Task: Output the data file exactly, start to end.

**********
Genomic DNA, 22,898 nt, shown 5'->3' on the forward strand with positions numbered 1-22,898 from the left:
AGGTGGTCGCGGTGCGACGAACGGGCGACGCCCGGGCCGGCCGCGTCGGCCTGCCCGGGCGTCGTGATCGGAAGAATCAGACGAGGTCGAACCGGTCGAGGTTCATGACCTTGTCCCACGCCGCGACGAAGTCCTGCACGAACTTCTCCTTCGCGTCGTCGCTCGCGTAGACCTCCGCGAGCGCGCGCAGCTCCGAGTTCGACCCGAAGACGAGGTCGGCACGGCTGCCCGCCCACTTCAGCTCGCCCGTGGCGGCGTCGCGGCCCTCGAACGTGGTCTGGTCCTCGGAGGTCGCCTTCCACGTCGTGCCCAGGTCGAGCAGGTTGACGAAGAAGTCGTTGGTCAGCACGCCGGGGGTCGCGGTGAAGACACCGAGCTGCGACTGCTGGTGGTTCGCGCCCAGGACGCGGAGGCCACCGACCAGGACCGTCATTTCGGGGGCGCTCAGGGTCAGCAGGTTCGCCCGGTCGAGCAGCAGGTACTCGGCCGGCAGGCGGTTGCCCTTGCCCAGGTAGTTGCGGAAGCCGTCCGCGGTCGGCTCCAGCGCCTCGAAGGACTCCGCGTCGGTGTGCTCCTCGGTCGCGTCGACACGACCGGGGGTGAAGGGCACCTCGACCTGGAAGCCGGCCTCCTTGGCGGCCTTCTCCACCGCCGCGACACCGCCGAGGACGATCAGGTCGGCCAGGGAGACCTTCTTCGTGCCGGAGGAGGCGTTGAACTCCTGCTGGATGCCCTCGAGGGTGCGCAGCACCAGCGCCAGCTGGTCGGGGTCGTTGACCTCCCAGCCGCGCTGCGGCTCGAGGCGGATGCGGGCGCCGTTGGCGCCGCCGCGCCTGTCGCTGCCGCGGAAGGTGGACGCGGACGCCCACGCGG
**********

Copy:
Genomic DNA, 22,898 nt, shown 5'->3' on the forward strand with positions numbered 1-22,898 from the left:
AGGTGGTCGCGGTGCGACGAACGGGCGACGCCCGGGCCGGCCGCGTCGGCCTGCCCGGGCGTCGTGATCGGAAGAATCAGACGAGGTCGAACCGGTCGAGGTTCATGACCTTGTCCCACGCCGCGACGAAGTCCTGCACGAACTTCTCCTTCGCGTCGTCGCTCGCGTAGACCTCCGCGAGCGCGCGCAGCTCCGAGTTCGACCCGAAGACGAGGTCGGCACGGCTGCCCGCCCACTTCAGCTCGCCCGTGGCGGCGTCGCGGCCCTCGAACGTGGTCTGGTCCTCGGAGGTCGCCTTCCACGTCGTGCCCAGGTCGAGCAGGTTGACGAAGAAGTCGTTGGTCAGCACGCCGGGGGTCGCGGTGAAGACACCGAGCTGCGACTGCTGGTGGTTCGCGCCCAGGACGCGGAGGCCACCGACCAGGACCGTCATTTCGGGGGCGCTCAGGGTCAGCAGGTTCGCCCGGTCGAGCAGCAGGTACTCGGCCGGCAGGCGGTTGCCCTTGCCCAGGTAGTTGCGGAAGCCGTCCGCGGTCGGCTCCAGCGCCTCGAAGGACTCCGCGTCGGTGTGCTCCTCGGTCGCGTCGACACGACCGGGGGTGAAGGGCACCTCGACCTGGAAGCCGGCCTCCTTGGCGGCCTTCTCCACCGCCGCGACACCGCCGAGGACGATCAGGTCGGCCAGGGAGACCTTCTTCGTGCCGGAGGAGGCGTTGAACTCCTGCTGGATGCCCTCGAGGGTGCGCAGCACCAGCGCCAGCTGGTCGGGGTCGTTGACCTCCCAGCCGCGCTGCGGCTCGAGGCGGATGCGGGCGCCGTTGGCGCCGCCGCGCCTGTCGCTGCCGCGGAAGGTGGACGCGGACGCCCACGCGG